Convicted murderer Dennis Oland‘s bid for bail at the Supreme Court of Canada could set an important legal precedent nationally, and several provinces are arguing such releases may not be in the public interest.
Ontario, Alberta, and British Columbia have filed motions for leave to intervene in Oland’s appeal to the top court.
Ontario’s Attorney General says Canadians expect sentences for murder and other serious crimes to be enforced, and bail should only be considered when there are “very strong” grounds of appeal.
“It will be Ontario’s position that reasonable members of the public expect that sentences imposed for all crimes, but particularly for more serious offences, will be enforced when handed down,” wrote Gregory Tweney, acting director of the Attorney General’s criminal law office.
Oland, 48, was sentenced in February to life in prison with no chance of parole for 10 years, after being found guilty of second-degree murder in the death of his multimillionaire father, who was found bludgeoned in his Saint John, N.B. office in 2011.
Richard Oland, 69, was discovered face down in a pool of blood on July 7, 2011. He had suffered 45 sharp and blunt force injuries to his head, neck and hands. No murder weapon was ever found.
Dennis Oland is seeking release pending the appeal of his murder conviction, but the request has already been denied by two lower courts.
Nicole O’Byrne, an associate law professor at the University of New Brunswick, said Tuesday the law surrounding bail pending appeal in murder cases “has not been clearly defined” by the top court.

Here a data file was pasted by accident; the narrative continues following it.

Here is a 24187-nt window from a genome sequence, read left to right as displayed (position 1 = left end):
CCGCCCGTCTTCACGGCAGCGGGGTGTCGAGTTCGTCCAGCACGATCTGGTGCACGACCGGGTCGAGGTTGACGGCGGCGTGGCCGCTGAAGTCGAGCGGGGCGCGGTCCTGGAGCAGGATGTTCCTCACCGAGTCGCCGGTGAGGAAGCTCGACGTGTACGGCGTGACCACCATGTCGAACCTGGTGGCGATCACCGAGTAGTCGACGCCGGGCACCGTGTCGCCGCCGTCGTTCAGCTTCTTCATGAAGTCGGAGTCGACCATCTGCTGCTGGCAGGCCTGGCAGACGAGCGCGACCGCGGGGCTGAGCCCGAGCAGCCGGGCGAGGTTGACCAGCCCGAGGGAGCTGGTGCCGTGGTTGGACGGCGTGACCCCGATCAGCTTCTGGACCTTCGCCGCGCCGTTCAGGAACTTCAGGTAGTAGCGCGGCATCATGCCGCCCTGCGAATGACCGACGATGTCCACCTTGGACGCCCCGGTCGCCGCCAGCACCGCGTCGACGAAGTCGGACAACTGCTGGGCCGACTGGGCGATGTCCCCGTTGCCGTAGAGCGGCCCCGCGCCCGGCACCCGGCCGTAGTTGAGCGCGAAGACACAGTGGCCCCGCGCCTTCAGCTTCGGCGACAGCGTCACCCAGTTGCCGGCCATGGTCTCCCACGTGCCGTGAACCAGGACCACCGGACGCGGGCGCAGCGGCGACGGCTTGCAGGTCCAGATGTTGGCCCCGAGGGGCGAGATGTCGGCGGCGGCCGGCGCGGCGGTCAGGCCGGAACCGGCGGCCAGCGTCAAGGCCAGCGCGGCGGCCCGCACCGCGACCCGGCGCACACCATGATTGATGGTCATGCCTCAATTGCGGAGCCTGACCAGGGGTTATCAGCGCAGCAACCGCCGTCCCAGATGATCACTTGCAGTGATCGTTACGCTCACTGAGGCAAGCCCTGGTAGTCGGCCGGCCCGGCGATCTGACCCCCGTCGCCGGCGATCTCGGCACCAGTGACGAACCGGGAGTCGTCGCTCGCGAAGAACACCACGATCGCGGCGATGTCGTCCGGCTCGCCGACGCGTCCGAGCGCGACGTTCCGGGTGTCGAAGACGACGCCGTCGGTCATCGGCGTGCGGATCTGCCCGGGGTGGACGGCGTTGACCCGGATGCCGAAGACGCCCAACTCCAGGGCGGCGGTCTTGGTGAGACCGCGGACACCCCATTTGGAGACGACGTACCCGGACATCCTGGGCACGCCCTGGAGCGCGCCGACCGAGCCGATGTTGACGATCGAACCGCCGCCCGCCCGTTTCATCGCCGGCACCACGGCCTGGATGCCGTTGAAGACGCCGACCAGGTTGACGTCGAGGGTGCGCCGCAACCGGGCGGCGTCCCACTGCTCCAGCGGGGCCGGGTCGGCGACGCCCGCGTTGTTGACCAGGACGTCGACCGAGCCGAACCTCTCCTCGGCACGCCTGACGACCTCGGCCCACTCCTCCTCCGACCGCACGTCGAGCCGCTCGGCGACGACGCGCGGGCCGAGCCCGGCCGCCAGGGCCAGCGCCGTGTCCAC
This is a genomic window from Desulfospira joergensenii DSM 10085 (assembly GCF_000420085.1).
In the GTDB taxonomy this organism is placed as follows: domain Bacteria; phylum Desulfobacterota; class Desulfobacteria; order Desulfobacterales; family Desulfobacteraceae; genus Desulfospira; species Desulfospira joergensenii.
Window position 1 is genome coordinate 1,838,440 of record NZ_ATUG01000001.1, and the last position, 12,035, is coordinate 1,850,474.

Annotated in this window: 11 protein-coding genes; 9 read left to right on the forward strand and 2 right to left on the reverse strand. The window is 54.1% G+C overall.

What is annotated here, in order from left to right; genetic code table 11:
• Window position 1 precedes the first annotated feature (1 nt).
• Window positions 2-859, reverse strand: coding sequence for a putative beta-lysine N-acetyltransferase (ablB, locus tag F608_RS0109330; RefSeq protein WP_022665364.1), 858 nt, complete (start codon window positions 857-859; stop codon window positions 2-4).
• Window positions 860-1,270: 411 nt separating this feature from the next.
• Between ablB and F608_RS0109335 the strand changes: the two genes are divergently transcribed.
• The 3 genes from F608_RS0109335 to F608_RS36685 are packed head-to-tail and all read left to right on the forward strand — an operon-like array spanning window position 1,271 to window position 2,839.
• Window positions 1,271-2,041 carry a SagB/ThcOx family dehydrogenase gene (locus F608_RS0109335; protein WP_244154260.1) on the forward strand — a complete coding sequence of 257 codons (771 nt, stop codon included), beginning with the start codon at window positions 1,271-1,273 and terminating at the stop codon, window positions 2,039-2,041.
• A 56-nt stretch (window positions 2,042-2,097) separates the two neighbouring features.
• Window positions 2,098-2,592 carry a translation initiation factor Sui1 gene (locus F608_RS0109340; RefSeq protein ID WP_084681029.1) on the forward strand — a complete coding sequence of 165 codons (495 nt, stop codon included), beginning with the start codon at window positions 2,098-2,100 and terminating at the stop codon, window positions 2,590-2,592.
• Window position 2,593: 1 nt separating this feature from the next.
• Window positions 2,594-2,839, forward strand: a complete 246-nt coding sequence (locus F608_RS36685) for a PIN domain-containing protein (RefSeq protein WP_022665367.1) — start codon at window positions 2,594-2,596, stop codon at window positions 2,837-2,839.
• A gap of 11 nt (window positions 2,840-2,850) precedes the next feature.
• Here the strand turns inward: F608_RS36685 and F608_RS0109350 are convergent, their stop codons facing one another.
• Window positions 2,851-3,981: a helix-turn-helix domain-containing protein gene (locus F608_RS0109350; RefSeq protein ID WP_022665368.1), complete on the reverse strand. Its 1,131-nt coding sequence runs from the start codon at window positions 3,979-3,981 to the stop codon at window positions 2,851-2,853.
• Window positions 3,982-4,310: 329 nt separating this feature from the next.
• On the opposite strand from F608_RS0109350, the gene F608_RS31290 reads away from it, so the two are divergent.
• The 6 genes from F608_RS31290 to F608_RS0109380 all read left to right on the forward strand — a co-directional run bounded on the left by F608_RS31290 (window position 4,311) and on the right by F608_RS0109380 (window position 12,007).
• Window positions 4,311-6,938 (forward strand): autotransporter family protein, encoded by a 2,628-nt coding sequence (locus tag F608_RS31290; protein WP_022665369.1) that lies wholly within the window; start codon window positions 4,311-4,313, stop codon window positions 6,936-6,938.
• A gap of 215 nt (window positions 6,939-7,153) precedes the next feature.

“It is likely that the Supreme Court of Canada granted leave in this case because it is an opportunity for the court to provide guidance for the country as a whole on the law of bail pending appeal,” she said, adding current jurisprudence comes from a series of lower court rulings.
No one in New Brunswick has ever been granted bail after being convicted of murder, and there have only been about three dozen such cases in Canada.
O’Byrne said Ontario, Alberta, and British Columbia hope to argue that “it would be contrary to the public interest that a person convicted by a judge of a serious crime such as murder should be allowed to live in the community pending an appeal of the case.”
O’Byrne said she expects the court will want to hear as many views possible when it hears the appeal in Ottawa on Oct. 31.
In its affidavit, Ontario said the seriousness of an offence and the length of sentence must be considered when considering bail pending appeal.
British Columbia and Alberta also agree the seriousness of a case must be considered.
“Where an appellant has been convicted of a serious offence (measured by factors such as its objective gravity, the circumstances in which it was committed, and the sentence imposed), he or she will be required to demonstrate strong grounds of appeal to satisfy the public confidence component,” wrote lawyer Christine Rideout as an agent of the Alberta Attorney General.
But Oland’s lawyers say the provinces’ positions merely mirror the New Brunswick government’s, and they should not be granted intervener status.
“It is neither helpful to this Honourable Court nor fair to the Appellant or the Respondent herein to be joined by a trio of like-minded provincial counterparts to amplify its positions on this appeal,” wrote lawyers Alan Gold, Gary Miller and James McConnell.
Oland’s lawyers don’t oppose the application of the Criminal Lawyers’ Association of Ontario to intervene.
The bail appeal won’t be heard until after the appeal of Oland’s conviction – set for Oct. 18-21.